Thursday, December 24, 2020

Tabernacle

 


8"x10" Oil on Panel

For Rejoice! Advent Meditations with the Holy Family

Click Here to Purchase


Welcome to the final week of Advent. It has been a long year and an especially unique Advent season of longing for Christmas. Many of us are worshiping from home—isolated from our church communities. Thankfully, we worship a God who acts and moves in all places. And we have the gift of Emmanuel—"God with us"—to be very present with us.

 

This painting depicts a scene described by Fr. Toups during one of his wonderful imaginative prayer sessions in the Rejoice! Advent series.  He describes a scene where Mary and Joseph meet in their local synagogue to discus the implications of the child growing into their relationship. The reality that this child is the Messiah brings them both to a powerful moment of worship. Joseph realizes that Mary is a living tabernacle — a temporary dwelling-place for God when the hebrews were homeless during 40 years in the desert. This realization brings him to his knees and he adores the baby messiah. Mary opens her heart to God in praise. They both pray for each other as well. This creates a circle of prayer among the Holy Family. And God the Father, Son, and Holy Spirit are all present in this space. 

 

May you experience the gift of Emmanuel this season. May God's Advent come into your home and make a dwelling-place in your heart.

 


Breaking Bread


8"x10" Oil on Panel

For Rejoice! Advent Meditations with the Holy Family

Click Here to Purchase


I love to explore "what-ifs" in my paintings. What if Mary and Joseph had quiet, intimate meals together before Jesus was born? What would their conversations have been about? What daily joys and burdens did they share with each other? What would their meal-time prayers have been like?

 

In this painting, Mary and Joseph are giving thanks as their meal begins. The table is lovingly set with a simple meal. They have made the ordinary feel a little more special with the addition of a nice table covering. They sit comfortably at the low table on mats and pillows. The late light is soft and diffused. As they pray, Joseph begins to break bread—perhaps a family tradition that Jesus, himself, would adopt later in his life. Mary prays deeply. Her hands are posed patiently and gently curved over her womb. The Mary and Joseph pray to give thanks. They pray for the baby. They pray for each other. They pray for God's help.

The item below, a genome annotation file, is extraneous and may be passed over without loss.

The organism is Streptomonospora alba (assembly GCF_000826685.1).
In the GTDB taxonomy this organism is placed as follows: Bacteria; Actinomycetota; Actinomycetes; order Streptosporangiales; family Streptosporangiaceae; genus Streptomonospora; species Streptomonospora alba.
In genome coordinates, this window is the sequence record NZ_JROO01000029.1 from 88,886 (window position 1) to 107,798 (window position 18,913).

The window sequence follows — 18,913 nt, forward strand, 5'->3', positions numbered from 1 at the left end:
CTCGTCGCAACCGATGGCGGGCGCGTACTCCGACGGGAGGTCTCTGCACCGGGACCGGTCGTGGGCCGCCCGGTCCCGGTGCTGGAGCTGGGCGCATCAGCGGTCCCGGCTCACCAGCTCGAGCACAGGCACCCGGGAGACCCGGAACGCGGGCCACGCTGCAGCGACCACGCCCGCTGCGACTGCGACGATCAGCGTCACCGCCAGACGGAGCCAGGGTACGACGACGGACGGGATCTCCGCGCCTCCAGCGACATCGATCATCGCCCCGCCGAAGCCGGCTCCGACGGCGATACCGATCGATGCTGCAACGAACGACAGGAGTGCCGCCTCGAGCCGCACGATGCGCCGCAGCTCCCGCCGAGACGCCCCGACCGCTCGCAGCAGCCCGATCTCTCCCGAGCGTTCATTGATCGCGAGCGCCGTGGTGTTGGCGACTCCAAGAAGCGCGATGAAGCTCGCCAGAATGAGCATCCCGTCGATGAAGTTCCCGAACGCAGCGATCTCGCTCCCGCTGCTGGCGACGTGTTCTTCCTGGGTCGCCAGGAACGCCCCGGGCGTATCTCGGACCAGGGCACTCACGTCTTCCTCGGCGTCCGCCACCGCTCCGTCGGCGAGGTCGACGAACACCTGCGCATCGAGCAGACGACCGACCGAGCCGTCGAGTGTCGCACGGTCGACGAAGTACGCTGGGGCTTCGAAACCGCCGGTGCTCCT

Now, what if you imagine yourself seated at the table, joining them in their meal? What does the meal smell like? Can you feel the soft table covering? What would you want to say to Mary and Joseph? What would you want to ask them? And most importantly, what would your prayer be?

Sunday, December 6, 2020

Guarded


8"x10" Oil on Panel

For Rejoice! Advent Meditations with the Holy Family

Click Here to Purchase


Have you ever been wrongfully judged by someone? It can be quite a hurtful experience. This week's painting explores the emotions, frustrations, and sacrifices the Holy Family may have endured during Mary's pregnancy. Nazareth was a small town, and anybody who lives in one knows that small towns are notorious for people knowing too much about each other's business. Mary and Joseph were expecting a baby before their marriage was consummated. You can just imagine the scandal that news created for them. I'm sure there was plenty of rumor and judgement buzzing around town. The incarnation of the Word was not all angels and Glorias. It was complicated, messy, and scandalous.